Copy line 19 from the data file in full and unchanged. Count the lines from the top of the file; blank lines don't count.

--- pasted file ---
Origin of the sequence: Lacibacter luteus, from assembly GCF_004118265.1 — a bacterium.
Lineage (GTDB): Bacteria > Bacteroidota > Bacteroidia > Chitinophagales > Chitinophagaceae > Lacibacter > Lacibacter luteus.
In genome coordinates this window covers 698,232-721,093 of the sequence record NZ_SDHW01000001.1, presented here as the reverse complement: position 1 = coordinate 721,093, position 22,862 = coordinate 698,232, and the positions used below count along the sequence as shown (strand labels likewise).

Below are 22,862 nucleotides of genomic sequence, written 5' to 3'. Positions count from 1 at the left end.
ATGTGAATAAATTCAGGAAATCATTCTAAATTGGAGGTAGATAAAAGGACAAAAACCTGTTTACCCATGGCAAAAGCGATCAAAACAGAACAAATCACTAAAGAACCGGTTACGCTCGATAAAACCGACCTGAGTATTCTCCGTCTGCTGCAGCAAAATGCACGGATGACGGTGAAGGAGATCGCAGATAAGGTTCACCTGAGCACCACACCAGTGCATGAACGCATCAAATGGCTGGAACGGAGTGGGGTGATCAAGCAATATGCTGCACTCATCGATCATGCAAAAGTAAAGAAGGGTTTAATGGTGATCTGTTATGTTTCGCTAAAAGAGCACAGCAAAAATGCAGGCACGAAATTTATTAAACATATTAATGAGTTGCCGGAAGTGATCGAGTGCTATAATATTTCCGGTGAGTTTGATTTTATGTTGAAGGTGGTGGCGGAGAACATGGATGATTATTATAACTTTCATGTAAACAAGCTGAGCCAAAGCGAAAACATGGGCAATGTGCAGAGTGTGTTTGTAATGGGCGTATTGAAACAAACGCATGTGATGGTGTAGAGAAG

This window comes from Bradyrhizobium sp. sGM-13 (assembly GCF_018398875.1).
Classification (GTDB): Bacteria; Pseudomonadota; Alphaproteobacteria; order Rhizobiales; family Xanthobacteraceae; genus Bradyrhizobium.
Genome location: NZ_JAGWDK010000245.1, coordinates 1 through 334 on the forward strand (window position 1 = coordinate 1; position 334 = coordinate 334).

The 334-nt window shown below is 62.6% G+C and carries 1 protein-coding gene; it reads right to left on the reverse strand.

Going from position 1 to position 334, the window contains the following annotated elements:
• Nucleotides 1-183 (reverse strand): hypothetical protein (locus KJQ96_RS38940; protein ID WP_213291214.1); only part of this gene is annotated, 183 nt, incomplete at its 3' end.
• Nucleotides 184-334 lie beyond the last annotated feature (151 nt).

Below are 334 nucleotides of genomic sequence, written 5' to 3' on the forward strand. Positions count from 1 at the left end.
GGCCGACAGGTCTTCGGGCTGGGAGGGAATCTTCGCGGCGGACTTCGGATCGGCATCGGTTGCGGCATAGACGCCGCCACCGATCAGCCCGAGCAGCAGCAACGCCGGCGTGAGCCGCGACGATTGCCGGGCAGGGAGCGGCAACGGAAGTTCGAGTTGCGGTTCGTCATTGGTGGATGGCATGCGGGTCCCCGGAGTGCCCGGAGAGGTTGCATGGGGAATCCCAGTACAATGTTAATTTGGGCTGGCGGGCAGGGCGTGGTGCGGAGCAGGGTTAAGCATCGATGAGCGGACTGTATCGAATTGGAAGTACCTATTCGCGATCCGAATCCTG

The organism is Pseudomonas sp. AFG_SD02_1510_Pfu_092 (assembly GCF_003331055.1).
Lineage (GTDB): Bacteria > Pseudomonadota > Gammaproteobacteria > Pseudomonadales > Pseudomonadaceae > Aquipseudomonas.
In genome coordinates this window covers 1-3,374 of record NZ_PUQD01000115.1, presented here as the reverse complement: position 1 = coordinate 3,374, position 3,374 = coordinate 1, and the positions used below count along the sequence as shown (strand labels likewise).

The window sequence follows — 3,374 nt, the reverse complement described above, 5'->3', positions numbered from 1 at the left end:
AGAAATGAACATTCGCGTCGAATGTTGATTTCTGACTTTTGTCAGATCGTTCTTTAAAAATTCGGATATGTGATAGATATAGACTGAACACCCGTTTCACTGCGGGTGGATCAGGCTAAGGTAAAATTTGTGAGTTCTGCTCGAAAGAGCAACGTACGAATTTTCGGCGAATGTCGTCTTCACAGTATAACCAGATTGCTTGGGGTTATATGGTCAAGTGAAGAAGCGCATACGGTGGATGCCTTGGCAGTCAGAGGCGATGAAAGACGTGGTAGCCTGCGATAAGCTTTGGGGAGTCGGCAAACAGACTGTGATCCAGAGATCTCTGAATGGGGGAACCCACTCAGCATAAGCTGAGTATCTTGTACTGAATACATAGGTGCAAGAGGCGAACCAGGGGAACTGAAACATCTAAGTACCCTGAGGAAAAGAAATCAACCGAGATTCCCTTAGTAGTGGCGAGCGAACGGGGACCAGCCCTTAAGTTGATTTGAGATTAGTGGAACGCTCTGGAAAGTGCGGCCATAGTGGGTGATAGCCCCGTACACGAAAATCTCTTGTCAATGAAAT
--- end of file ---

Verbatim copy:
AGAAATGAACATTCGCGTCGAATGTTGATTTCTGACTTTTGTCAGATCGTTCTTTAAAAATTCGGATATGTGATAGATATAGACTGAACACCCGTTTCACTGCGGGTGGATCAGGCTAAGGTAAAATTTGTGAGTTCTGCTCGAAAGAGCAACGTACGAATTTTCGGCGAATGTCGTCTTCACAGTATAACCAGATTGCTTGGGGTTATATGGTCAAGTGAAGAAGCGCATACGGTGGATGCCTTGGCAGTCAGAGGCGATGAAAGACGTGGTAGCCTGCGATAAGCTTTGGGGAGTCGGCAAACAGACTGTGATCCAGAGATCTCTGAATGGGGGAACCCACTCAGCATAAGCTGAGTATCTTGTACTGAATACATAGGTGCAAGAGGCGAACCAGGGGAACTGAAACATCTAAGTACCCTGAGGAAAAGAAATCAACCGAGATTCCCTTAGTAGTGGCGAGCGAACGGGGACCAGCCCTTAAGTTGATTTGAGATTAGTGGAACGCTCTGGAAAGTGCGGCCATAGTGGGTGATAGCCCCGTACACGAAAATCTCTTGTCAATGAAAT